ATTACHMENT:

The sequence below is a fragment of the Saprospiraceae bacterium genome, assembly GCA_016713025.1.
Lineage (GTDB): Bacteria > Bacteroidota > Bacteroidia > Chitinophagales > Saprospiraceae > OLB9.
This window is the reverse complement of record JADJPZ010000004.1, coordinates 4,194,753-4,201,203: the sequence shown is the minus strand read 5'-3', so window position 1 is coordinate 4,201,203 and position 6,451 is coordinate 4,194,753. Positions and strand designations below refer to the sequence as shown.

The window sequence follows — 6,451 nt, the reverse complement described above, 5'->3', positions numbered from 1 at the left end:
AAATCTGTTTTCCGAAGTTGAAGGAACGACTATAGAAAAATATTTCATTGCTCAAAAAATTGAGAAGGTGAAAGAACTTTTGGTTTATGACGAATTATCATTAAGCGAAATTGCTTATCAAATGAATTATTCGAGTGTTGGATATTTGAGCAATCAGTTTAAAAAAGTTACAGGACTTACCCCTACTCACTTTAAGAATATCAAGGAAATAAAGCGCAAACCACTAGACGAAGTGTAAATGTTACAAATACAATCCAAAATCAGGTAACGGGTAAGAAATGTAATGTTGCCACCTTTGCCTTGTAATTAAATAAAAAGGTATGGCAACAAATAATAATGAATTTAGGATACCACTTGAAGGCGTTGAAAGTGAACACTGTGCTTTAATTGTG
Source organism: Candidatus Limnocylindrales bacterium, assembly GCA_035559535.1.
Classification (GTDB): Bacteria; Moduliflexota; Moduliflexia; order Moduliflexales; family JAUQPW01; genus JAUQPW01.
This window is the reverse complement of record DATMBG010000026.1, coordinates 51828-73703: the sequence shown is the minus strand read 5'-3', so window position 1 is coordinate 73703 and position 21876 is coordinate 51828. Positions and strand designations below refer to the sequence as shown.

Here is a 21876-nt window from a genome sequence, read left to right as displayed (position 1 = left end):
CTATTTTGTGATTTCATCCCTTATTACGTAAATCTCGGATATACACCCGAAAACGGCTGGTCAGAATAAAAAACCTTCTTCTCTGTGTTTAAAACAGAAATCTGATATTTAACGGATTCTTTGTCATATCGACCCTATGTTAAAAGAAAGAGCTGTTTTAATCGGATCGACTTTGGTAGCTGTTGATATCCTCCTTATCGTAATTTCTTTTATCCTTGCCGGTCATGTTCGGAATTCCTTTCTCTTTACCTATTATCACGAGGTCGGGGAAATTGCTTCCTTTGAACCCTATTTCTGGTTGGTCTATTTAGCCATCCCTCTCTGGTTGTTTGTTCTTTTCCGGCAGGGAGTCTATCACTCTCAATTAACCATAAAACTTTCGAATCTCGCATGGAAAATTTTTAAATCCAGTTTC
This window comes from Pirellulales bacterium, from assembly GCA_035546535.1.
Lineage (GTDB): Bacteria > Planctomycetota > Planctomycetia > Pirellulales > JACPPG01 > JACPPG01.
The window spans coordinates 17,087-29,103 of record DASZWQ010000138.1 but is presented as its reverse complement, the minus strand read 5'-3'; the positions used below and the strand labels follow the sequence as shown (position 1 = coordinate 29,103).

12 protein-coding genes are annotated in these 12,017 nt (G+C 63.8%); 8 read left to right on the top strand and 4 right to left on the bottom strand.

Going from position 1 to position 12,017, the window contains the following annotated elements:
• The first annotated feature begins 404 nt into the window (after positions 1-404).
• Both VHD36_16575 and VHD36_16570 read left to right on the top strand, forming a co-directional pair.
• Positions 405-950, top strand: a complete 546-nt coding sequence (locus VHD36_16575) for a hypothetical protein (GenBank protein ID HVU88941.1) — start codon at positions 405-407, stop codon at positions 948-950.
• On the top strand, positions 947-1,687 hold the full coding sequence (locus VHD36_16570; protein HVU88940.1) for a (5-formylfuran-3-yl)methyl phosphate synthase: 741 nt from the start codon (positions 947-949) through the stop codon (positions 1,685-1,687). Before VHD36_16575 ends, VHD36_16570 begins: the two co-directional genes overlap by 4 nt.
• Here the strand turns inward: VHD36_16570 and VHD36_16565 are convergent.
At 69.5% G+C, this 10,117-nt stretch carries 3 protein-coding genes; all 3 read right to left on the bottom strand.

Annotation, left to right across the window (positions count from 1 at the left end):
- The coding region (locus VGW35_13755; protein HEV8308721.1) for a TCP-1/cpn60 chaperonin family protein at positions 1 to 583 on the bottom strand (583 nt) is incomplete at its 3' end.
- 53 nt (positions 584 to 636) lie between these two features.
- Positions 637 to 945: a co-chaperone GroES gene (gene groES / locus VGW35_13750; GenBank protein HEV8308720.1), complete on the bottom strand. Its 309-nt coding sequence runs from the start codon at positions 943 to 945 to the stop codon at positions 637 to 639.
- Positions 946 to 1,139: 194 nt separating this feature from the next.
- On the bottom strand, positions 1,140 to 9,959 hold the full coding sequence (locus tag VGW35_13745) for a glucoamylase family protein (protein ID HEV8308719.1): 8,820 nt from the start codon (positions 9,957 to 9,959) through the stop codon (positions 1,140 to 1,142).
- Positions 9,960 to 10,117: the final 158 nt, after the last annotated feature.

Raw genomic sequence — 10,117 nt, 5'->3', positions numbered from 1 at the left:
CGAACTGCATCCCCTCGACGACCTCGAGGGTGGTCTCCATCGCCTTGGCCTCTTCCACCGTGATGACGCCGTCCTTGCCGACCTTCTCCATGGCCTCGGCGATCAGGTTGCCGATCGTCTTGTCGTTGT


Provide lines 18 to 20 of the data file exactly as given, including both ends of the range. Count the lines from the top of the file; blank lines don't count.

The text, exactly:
• Positions 405-950, top strand: a complete 546-nt coding sequence (locus VHD36_16575) for a hypothetical protein (GenBank protein ID HVU88941.1) — start codon at positions 405-407, stop codon at positions 948-950.
• On the top strand, positions 947-1,687 hold the full coding sequence (locus VHD36_16570; protein HVU88940.1) for a (5-formylfuran-3-yl)methyl phosphate synthase: 741 nt from the start codon (positions 947-949) through the stop codon (positions 1,685-1,687). Before VHD36_16575 ends, VHD36_16570 begins: the two co-directional genes overlap by 4 nt.
• Here the strand turns inward: VHD36_16570 and VHD36_16565 are convergent.